Saying goodbye to Reading Rainbow

August 28, 2009

The news on the radio this morning told me that today is the final day for Reading Rainbow. This makes me incredibly sad. It is the 3rd longest running show on PBS, after only Sesame Street and Mister Rogers. I am only 3 years older than this show, so it has effectively been around for my entire life. I found myself spontaneously singing the theme song just this past weekend when I spotted a butterfly in the yard. In elementary school, when we were waiting for our parents to come pick us up, tapes of Reading Rainbow episodes were among the few approved things we could watch once outside time was over. (Episodes of Square One were also approved. Man, now I miss Mathnet.)

I loved Reading Rainbow. I loved the illustrations from the books. I loved hearing the new stories and seeing them present ones I’d already read. I loved Levar Burton and the strangeness of seeing him in both that show and Star Trek, which was, of course, another childhood television mainstay. But the show has been on for 26 years now, so I think I could more happily let it go, if it weren’t for this explanation of why the show is ending:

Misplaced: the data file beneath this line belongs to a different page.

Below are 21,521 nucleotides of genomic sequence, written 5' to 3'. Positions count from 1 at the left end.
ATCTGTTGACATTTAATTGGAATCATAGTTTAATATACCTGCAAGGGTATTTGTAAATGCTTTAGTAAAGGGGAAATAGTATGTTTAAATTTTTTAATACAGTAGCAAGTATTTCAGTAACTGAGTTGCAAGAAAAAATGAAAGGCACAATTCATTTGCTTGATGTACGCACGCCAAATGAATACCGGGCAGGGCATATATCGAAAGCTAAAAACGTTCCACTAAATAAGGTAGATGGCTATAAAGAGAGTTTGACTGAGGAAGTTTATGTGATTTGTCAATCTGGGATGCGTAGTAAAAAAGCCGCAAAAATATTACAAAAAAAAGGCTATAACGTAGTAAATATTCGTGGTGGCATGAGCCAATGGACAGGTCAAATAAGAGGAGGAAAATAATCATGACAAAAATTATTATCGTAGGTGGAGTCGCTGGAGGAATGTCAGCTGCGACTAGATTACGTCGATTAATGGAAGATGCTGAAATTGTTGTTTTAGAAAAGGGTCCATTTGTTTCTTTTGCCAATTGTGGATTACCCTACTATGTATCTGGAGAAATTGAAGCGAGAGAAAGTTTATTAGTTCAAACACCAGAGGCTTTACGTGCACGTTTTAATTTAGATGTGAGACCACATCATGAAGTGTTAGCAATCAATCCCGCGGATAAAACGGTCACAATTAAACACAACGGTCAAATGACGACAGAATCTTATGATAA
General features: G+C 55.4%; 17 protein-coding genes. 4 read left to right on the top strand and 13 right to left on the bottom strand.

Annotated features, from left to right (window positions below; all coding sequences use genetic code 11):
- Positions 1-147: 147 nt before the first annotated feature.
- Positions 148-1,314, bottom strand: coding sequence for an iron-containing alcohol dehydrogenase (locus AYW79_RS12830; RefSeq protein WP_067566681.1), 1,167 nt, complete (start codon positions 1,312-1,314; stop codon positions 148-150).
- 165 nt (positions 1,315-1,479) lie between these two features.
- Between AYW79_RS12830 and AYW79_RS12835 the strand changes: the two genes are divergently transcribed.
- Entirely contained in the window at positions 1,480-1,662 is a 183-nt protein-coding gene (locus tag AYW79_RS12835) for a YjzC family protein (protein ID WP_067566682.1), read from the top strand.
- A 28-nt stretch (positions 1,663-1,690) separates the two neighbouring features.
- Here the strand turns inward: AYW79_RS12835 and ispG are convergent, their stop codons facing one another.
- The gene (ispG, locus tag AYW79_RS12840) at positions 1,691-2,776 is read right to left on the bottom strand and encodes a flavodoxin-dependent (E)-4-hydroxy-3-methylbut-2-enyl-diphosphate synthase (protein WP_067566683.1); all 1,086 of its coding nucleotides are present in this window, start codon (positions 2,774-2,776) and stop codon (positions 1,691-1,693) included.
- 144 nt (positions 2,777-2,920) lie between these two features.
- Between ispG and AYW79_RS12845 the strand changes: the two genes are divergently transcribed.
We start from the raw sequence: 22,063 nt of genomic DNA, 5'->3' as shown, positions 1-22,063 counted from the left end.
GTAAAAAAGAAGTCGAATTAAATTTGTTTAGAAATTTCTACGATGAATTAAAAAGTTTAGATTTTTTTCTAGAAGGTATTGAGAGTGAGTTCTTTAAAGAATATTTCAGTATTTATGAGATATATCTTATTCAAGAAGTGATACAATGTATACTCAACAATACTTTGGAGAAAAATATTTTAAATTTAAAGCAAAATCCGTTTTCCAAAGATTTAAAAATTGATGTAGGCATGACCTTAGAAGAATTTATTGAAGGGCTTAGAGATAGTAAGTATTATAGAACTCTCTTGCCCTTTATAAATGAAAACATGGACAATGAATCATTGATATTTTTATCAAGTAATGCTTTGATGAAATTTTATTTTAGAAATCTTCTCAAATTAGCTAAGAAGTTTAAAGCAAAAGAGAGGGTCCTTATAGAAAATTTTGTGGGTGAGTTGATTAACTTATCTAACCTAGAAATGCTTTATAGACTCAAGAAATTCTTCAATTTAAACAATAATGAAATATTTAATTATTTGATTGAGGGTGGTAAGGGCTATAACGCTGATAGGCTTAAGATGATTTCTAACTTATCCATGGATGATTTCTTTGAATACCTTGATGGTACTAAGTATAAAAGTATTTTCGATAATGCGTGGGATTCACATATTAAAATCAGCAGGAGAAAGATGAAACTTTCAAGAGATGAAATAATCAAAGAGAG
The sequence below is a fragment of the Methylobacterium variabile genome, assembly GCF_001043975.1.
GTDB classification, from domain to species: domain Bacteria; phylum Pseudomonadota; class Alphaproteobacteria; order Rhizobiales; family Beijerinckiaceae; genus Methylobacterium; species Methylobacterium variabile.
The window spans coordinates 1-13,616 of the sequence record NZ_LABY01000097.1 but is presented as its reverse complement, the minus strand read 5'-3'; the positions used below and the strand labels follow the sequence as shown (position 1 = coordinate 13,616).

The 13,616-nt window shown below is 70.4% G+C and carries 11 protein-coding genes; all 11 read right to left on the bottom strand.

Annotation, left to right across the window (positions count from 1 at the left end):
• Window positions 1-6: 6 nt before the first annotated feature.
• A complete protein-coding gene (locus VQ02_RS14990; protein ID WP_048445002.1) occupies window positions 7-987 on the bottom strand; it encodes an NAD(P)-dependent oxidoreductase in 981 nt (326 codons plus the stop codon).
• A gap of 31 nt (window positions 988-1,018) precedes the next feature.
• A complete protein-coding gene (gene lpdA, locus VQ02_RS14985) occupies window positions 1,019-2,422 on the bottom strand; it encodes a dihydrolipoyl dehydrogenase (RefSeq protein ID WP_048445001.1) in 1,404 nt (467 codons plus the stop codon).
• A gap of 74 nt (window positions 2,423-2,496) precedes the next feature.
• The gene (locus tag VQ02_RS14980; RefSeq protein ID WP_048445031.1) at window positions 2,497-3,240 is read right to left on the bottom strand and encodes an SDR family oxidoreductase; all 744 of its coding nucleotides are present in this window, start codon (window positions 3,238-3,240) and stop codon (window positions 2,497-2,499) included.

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Office hours

September 28, 2008

As so often, I’m headed to office hours to get help with my B521 homework. When I show up, the room is packed; there’s my professor, his two assistants, and two other students presumably looking for help.   “Lindsey! Come in; sit down. Would you like a piece of pizza?”